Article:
Mohit Suri says he is not interested in making violent films just "for the sake of violence.” The director, whose recent release Malang is a fictional story about a man, Advait (Aditya Roy Kapoor) who embarks on a killing spree one Christmas night, says there is “a reason” for violence in the movie.
In Malang, Suri shows off the explicit scenes of violence in a stylised manner, treating his viewers to gruesome graphics. But as a filmmaker, where does one draw one's own lines when it comes to peddling violence as entertainment?
Suri says, "I'm just making a film and I don't think it is a work of fiction like a book or a painting is. It should be entertaining, enjoyed and consumed. I'm not intellectually that superior to tell you how to live your life. Secondly, it's an adult film, so it essentially caters to an audience that has a right to choose to marry or choose their Prime Minister and make other similar serious decisions of their lives, and at the same time decide whether they want to take substance or be violent.
"Every cause has an action. I would have understood if it were catering to a younger audience where you could be influenced. But if you can choose the wrong person to lead your country, that is even more serious a decision than choosing to do some consumption that might be bad for your health."
The director, best known for helming hit Bollywood romantic musical drama Aashiqui 2, says even though he always wanted to make sure there was a context to the violence in his films, people always have a choice to not watch them.
"I have made Aashiqui 2 and Hamari Adhuri Kahani, where I have not gone into violent things. Every story has its own demand. This is a film which is a thriller and talks about killing people over one night, and hence I had to show the violence. As an adult, you have a choice to not see the film. As an adult, you also have the choice of watching it and not deciding to act upon it. And as an adult, if you watch it and get influenced by it and act upon it then you're responsible for the consequences," he says.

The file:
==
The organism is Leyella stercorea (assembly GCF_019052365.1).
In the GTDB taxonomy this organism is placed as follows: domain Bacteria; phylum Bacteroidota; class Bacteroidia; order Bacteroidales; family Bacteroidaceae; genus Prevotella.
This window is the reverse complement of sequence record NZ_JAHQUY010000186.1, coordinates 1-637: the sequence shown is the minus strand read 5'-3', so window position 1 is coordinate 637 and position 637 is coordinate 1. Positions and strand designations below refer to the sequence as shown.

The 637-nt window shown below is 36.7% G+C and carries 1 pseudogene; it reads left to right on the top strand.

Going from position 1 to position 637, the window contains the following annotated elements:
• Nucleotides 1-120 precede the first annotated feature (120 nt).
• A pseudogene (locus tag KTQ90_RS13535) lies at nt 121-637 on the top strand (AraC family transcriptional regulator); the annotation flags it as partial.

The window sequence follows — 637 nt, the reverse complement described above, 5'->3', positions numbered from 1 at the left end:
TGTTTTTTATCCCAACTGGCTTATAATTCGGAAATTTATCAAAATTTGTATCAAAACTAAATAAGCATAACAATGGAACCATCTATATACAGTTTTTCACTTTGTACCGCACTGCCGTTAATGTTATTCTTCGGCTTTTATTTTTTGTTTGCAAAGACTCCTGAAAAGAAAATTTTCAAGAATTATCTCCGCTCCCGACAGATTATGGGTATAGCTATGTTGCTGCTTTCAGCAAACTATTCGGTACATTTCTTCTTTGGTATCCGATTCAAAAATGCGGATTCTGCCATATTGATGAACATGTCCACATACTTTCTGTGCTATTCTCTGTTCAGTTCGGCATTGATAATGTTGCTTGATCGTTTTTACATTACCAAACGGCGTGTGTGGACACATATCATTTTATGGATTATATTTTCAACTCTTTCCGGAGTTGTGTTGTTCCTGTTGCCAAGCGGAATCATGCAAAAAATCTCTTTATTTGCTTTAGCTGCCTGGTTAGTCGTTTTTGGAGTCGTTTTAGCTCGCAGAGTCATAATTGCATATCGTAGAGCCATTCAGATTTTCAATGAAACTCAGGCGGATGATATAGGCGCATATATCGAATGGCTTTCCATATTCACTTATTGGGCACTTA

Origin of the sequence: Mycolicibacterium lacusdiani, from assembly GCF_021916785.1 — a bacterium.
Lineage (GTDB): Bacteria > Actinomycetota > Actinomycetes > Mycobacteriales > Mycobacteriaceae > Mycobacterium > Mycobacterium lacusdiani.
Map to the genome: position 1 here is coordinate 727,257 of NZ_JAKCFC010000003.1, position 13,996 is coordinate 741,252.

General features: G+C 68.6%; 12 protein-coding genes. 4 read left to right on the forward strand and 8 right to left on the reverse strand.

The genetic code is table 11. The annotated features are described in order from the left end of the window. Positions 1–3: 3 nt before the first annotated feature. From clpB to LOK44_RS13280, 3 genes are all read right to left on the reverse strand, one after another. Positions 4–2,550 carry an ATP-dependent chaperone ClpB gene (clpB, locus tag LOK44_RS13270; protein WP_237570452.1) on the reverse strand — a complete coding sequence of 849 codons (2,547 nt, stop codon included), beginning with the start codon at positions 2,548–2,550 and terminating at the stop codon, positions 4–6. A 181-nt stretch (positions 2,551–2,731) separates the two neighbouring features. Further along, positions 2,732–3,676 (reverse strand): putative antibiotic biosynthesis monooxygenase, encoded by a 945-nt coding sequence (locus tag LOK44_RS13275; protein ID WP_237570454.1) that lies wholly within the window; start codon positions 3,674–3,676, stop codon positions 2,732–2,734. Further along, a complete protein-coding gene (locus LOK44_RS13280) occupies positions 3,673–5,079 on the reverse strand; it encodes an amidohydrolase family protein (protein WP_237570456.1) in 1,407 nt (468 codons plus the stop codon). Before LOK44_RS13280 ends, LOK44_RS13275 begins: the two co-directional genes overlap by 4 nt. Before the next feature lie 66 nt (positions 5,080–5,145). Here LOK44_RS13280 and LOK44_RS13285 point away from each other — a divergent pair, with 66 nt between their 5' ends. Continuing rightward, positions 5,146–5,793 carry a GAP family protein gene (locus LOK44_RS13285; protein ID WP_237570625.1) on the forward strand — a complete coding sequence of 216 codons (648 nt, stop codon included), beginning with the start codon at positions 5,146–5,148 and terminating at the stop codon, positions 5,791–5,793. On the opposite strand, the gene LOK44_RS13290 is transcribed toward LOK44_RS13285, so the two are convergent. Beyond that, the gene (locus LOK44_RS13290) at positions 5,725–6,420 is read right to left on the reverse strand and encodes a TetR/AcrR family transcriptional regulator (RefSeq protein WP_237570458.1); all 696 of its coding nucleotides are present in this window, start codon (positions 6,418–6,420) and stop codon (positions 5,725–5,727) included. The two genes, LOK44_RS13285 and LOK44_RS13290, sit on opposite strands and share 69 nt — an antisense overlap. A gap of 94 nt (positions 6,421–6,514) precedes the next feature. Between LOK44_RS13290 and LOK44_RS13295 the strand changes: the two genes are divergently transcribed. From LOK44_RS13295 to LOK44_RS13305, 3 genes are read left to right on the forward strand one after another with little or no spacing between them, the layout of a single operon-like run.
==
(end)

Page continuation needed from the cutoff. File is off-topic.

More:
Suri further points out that the common public doesn't get bothered by an over-abundance of online rants analysing films on morality.
"I felt Baahubali: The Beginning was violent. In the climax, where Prabhas is holding the neck of a person and walking towards his father, that's quite violent. But just because it was under the garb of mythology... Also, if you read up our mythology, it's also pretty violent. I think it totally depends on how you look at things. I think only an elite section has politicised all these things. I don't think common public looks at films like that. They want to go and watch a film and enjoy themselves. They want to be entertained.
"Don't look at cinema out there to change people's lives. It's like saying, 'In Aashiqui, everyone would turn alcoholic after the film.' An alcoholic doesn't turn alcoholic because of the film, he is an alcoholic. I think we need to give the right balance to cinema where it is at the lead position, and let's not take things so seriously," he adds.
Malang also depicts the "highs" and euphoria associated with drug use. Talking about the same, Suri says, "The perspective on substance abuse is very personal with everybody. Earlier, we showed people resort to drugs only if they were depressed or there was a bad childhood. Today, the youth is living life from one high to another. There are products that make you feel good. And once you consume them, you want more and the bar is higher. Take for example, the smart phones, they are getting smarter and we're getting dumber, lazier. So, I think everything is more hybrid now."
He continues, "Kids are indulging in things like that to live life from one high to another. That was the main idea behind the movie: to talk about the mindset of how today's youth is living that way. But in the end, you have to conform to the age old thing in a sense that when the high goes down everyone wants to go home with the person they love. I'm not trying to make a comment on the youth culture. I'm just representing them. We all have done stuff like that in the past. We all have gone to rock shows, road trips and music festivals but in the end when the high goes down, you actually want to go home. And, those universal truths don't change."